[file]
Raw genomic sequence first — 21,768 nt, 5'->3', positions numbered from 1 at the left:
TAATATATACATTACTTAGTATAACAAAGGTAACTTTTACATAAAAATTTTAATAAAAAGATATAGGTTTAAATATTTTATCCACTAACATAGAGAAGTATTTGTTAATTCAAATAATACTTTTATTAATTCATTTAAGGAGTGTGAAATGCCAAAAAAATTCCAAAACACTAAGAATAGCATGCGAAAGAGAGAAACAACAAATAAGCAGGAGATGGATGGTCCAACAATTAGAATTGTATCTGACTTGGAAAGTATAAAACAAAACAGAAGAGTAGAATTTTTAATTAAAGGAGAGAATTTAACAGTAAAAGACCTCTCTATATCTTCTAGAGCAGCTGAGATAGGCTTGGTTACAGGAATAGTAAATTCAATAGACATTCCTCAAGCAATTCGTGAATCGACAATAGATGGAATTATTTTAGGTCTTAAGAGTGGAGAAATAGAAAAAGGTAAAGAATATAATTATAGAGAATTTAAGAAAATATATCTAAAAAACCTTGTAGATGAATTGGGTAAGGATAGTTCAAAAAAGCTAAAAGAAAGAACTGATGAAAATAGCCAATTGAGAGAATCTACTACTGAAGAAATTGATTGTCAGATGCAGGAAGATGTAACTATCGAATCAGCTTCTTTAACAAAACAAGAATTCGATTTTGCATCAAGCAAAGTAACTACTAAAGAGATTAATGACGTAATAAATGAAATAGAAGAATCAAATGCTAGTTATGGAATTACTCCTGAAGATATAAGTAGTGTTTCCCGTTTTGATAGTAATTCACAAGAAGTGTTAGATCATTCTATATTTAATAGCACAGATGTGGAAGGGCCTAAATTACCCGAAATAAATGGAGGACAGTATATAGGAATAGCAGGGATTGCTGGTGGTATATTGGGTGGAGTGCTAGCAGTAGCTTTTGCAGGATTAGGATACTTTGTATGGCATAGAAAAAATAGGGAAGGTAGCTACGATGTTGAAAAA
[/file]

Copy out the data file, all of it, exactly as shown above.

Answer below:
Raw genomic sequence first — 21,768 nt, 5'->3', positions numbered from 1 at the left:
TAATATATACATTACTTAGTATAACAAAGGTAACTTTTACATAAAAATTTTAATAAAAAGATATAGGTTTAAATATTTTATCCACTAACATAGAGAAGTATTTGTTAATTCAAATAATACTTTTATTAATTCATTTAAGGAGTGTGAAATGCCAAAAAAATTCCAAAACACTAAGAATAGCATGCGAAAGAGAGAAACAACAAATAAGCAGGAGATGGATGGTCCAACAATTAGAATTGTATCTGACTTGGAAAGTATAAAACAAAACAGAAGAGTAGAATTTTTAATTAAAGGAGAGAATTTAACAGTAAAAGACCTCTCTATATCTTCTAGAGCAGCTGAGATAGGCTTGGTTACAGGAATAGTAAATTCAATAGACATTCCTCAAGCAATTCGTGAATCGACAATAGATGGAATTATTTTAGGTCTTAAGAGTGGAGAAATAGAAAAAGGTAAAGAATATAATTATAGAGAATTTAAGAAAATATATCTAAAAAACCTTGTAGATGAATTGGGTAAGGATAGTTCAAAAAAGCTAAAAGAAAGAACTGATGAAAATAGCCAATTGAGAGAATCTACTACTGAAGAAATTGATTGTCAGATGCAGGAAGATGTAACTATCGAATCAGCTTCTTTAACAAAACAAGAATTCGATTTTGCATCAAGCAAAGTAACTACTAAAGAGATTAATGACGTAATAAATGAAATAGAAGAATCAAATGCTAGTTATGGAATTACTCCTGAAGATATAAGTAGTGTTTCCCGTTTTGATAGTAATTCACAAGAAGTGTTAGATCATTCTATATTTAATAGCACAGATGTGGAAGGGCCTAAATTACCCGAAATAAATGGAGGACAGTATATAGGAATAGCAGGGATTGCTGGTGGTATATTGGGTGGAGTGCTAGCAGTAGCTTTTGCAGGATTAGGATACTTTGTATGGCATAGAAAAAATAGGGAAGGTAGCTACGATGTTGAAAAA